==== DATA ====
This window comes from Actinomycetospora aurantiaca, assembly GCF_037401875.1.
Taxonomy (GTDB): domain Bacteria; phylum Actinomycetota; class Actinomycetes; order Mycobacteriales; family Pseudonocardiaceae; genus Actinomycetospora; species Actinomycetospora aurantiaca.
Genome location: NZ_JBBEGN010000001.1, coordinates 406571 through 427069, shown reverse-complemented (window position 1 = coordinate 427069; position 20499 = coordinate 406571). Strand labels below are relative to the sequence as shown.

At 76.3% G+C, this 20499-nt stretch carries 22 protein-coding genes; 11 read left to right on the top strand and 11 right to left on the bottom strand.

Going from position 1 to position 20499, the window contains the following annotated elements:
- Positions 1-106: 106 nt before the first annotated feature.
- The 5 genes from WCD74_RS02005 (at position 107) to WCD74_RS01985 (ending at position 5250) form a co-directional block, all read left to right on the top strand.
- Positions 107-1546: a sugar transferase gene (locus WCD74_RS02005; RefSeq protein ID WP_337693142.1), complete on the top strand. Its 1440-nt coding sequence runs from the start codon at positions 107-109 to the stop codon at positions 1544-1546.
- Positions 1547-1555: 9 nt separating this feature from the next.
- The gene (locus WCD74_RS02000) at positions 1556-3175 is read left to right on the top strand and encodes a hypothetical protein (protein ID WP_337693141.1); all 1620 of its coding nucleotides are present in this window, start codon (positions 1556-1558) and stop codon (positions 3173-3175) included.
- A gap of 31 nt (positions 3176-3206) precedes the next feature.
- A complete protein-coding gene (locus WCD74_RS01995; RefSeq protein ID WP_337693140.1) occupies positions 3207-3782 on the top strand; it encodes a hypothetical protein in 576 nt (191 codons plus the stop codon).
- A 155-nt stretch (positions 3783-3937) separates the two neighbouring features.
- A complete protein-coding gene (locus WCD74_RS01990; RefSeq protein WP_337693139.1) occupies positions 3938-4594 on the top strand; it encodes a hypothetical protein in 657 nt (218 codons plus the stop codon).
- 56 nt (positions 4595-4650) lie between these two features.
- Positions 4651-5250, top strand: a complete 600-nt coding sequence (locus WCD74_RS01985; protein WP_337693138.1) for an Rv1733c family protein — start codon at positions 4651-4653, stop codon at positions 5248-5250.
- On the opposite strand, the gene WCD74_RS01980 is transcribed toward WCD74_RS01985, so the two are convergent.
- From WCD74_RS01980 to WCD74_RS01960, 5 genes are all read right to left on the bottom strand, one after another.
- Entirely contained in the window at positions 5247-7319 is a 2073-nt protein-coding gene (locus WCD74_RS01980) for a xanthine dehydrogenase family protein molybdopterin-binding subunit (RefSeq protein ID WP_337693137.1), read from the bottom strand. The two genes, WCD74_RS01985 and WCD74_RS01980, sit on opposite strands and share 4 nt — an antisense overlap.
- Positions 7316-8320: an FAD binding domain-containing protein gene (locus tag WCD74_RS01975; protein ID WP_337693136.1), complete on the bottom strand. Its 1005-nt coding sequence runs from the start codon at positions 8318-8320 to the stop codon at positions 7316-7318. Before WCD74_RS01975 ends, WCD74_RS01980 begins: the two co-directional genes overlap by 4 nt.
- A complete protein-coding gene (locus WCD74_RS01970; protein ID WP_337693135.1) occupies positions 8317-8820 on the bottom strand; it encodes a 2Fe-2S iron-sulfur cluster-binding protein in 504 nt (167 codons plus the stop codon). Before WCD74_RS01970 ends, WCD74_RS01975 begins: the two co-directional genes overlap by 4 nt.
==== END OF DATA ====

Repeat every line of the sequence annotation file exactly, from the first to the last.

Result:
This window comes from Actinomycetospora aurantiaca, assembly GCF_037401875.1.
Taxonomy (GTDB): domain Bacteria; phylum Actinomycetota; class Actinomycetes; order Mycobacteriales; family Pseudonocardiaceae; genus Actinomycetospora; species Actinomycetospora aurantiaca.
Genome location: NZ_JBBEGN010000001.1, coordinates 406571 through 427069, shown reverse-complemented (window position 1 = coordinate 427069; position 20499 = coordinate 406571). Strand labels below are relative to the sequence as shown.

At 76.3% G+C, this 20499-nt stretch carries 22 protein-coding genes; 11 read left to right on the top strand and 11 right to left on the bottom strand.

Going from position 1 to position 20499, the window contains the following annotated elements:
- Positions 1-106: 106 nt before the first annotated feature.
- The 5 genes from WCD74_RS02005 (at position 107) to WCD74_RS01985 (ending at position 5250) form a co-directional block, all read left to right on the top strand.
- Positions 107-1546: a sugar transferase gene (locus WCD74_RS02005; RefSeq protein ID WP_337693142.1), complete on the top strand. Its 1440-nt coding sequence runs from the start codon at positions 107-109 to the stop codon at positions 1544-1546.
- Positions 1547-1555: 9 nt separating this feature from the next.
- The gene (locus WCD74_RS02000) at positions 1556-3175 is read left to right on the top strand and encodes a hypothetical protein (protein ID WP_337693141.1); all 1620 of its coding nucleotides are present in this window, start codon (positions 1556-1558) and stop codon (positions 3173-3175) included.
- A gap of 31 nt (positions 3176-3206) precedes the next feature.
- A complete protein-coding gene (locus WCD74_RS01995; RefSeq protein ID WP_337693140.1) occupies positions 3207-3782 on the top strand; it encodes a hypothetical protein in 576 nt (191 codons plus the stop codon).
- A 155-nt stretch (positions 3783-3937) separates the two neighbouring features.
- A complete protein-coding gene (locus WCD74_RS01990; RefSeq protein WP_337693139.1) occupies positions 3938-4594 on the top strand; it encodes a hypothetical protein in 657 nt (218 codons plus the stop codon).
- 56 nt (positions 4595-4650) lie between these two features.
- Positions 4651-5250, top strand: a complete 600-nt coding sequence (locus WCD74_RS01985; protein WP_337693138.1) for an Rv1733c family protein — start codon at positions 4651-4653, stop codon at positions 5248-5250.
- On the opposite strand, the gene WCD74_RS01980 is transcribed toward WCD74_RS01985, so the two are convergent.
- From WCD74_RS01980 to WCD74_RS01960, 5 genes are all read right to left on the bottom strand, one after another.
- Entirely contained in the window at positions 5247-7319 is a 2073-nt protein-coding gene (locus WCD74_RS01980) for a xanthine dehydrogenase family protein molybdopterin-binding subunit (RefSeq protein ID WP_337693137.1), read from the bottom strand. The two genes, WCD74_RS01985 and WCD74_RS01980, sit on opposite strands and share 4 nt — an antisense overlap.
- Positions 7316-8320: an FAD binding domain-containing protein gene (locus tag WCD74_RS01975; protein ID WP_337693136.1), complete on the bottom strand. Its 1005-nt coding sequence runs from the start codon at positions 8318-8320 to the stop codon at positions 7316-7318. Before WCD74_RS01975 ends, WCD74_RS01980 begins: the two co-directional genes overlap by 4 nt.
- A complete protein-coding gene (locus WCD74_RS01970; protein ID WP_337693135.1) occupies positions 8317-8820 on the bottom strand; it encodes a 2Fe-2S iron-sulfur cluster-binding protein in 504 nt (167 codons plus the stop codon). Before WCD74_RS01970 ends, WCD74_RS01975 begins: the two co-directional genes overlap by 4 nt.